Sunday, March 14, 2010

Explaining Enterprise 2.0 in one minute

If all I have is one minute to explain to someone what Enterprise 2.0 is about, this is what I would say.
“Enterprise 2.0 is all about using technology to bring brains together effectively.”
Andrew McAfee, Associate Professor Harvard Business School
The Internet and the web in particular has enabled a shift in how people communicate with each other, enabling rich and frequent two-way communication with unpreceded reach, immediacy, usability, and accessibility. In short, the costs of communication have collapsed.

Many businesses are today facing increasing competition and a rapidly changing business environment, to a large extent due to the impact of the Internet. Operational efficiency will still be important, but it won’t be enough to create competitive advantage. Instead, businesses will increasingly depend in their ability to quickly adapt to a changing environment, to innovate more and at greater speed, and to collaborate with virtually anyone across organizational, geographical and cultural borders.

Enterprise 2.0 is a term for business practices and technologies originating from the social web - such as blogs, wikis, feeds and social networking - which can be used to improve communication, findability and discovery of information, knowledge sharing, collaboration and innovation within an enterprise. Successful implementation of Web 2.0 and social technologies in an enterprise context starts with an understanding of the values, principles, culture and human behaviors that make communication, sharing and collaboration happen in a natural way across barriers such as organization, time, culture, and location. Openness, transparency, trust, dialog, recognition and participation are key principles of Enterprise 2.0.


  1. What if enterpises could inventory internal and external "knowledge assets" into a knowledge inventory? Then the definition of Enterprise 2.0 could change and accelerate discovery, innovation and use of the right knowledge real time.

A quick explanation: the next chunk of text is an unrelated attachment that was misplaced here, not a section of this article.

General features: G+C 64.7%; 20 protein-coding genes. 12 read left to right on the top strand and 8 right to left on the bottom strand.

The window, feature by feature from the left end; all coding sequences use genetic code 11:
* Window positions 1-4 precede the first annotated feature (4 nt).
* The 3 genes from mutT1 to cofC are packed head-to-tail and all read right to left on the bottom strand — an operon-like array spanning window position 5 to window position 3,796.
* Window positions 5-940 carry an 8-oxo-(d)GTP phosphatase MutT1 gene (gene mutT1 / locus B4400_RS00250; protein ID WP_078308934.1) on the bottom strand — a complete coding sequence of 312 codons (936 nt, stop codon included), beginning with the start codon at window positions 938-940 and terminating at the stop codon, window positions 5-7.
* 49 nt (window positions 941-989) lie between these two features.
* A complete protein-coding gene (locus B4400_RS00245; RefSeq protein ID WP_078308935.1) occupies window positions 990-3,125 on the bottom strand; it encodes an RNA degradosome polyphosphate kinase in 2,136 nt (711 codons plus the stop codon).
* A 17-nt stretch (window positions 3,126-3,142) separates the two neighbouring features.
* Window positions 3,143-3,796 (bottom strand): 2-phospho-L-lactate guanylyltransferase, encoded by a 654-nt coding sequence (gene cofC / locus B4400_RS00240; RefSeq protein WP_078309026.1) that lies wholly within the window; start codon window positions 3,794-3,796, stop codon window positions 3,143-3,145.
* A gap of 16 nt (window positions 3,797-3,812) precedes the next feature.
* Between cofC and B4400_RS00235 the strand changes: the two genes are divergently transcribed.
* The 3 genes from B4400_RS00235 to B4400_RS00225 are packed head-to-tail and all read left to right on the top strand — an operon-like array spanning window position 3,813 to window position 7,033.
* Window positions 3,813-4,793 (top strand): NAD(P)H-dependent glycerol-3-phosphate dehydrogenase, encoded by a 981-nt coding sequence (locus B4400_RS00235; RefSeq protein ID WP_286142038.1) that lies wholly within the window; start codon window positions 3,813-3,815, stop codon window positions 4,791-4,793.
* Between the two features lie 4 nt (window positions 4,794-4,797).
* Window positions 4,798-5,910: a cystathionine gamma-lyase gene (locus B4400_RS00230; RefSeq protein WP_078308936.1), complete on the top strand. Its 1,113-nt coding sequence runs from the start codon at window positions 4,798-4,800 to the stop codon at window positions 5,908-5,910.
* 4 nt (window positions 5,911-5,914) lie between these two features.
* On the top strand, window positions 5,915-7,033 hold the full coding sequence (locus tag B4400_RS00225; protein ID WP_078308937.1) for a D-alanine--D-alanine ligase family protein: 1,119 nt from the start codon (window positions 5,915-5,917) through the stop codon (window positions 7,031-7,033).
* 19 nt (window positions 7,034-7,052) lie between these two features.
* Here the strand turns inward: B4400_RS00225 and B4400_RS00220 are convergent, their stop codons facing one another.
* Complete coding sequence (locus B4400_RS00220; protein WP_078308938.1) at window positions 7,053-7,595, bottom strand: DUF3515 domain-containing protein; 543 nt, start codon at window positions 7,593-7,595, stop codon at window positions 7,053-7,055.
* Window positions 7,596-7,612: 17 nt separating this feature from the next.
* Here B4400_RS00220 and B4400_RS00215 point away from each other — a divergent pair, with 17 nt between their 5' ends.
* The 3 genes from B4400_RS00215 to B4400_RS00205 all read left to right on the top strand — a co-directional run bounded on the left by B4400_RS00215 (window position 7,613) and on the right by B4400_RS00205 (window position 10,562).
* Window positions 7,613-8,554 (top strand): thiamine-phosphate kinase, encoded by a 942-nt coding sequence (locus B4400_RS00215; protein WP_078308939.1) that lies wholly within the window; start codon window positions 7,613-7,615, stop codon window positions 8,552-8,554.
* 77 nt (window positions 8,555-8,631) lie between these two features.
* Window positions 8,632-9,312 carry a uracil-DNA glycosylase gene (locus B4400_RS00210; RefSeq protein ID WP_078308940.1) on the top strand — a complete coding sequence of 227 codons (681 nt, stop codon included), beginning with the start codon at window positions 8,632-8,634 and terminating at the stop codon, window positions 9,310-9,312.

What say you?

  2. Jay, this is the kind of thinking that should enable moving us from backward looking accounting and financials to forward looking capacity and need/opportunity for development and capacity building.

    In my own practice, I note the convergence between intellectual capital (intangibles that shape value), knowledge and records management (to balance accountability, authentic knowing and learning).

    A barrier, IMO, is the sheer weight of obsolete thinking still being turned out by universities and encouraged within organizations.

  3. Thanks for leaving the comment. Couldn't agree more.

    I am working on a model to help move the ball forward. Yes the barriers are there then again one guy with twelve disciples changed the world and we can do the same :)

  4. That's right E20 is just blogs, wikis, rss and social networking and that's it. When will you guys include search in this mix - Delicious, Jumper2.0, whonu. Don't get behind the curve.

  5. Hi Will, I just provided some examples (the most common = the ones people would recognize) in the post. I could add social bookmarking, podcasting, social search, micro-blogging, and so on. But I wouldn't mention specific apps such as Delicious unless absolutely necessary, I prefer to talk about the type of tools or technology so I don't get into discussions such as "So you mean we should have Facebook at work?"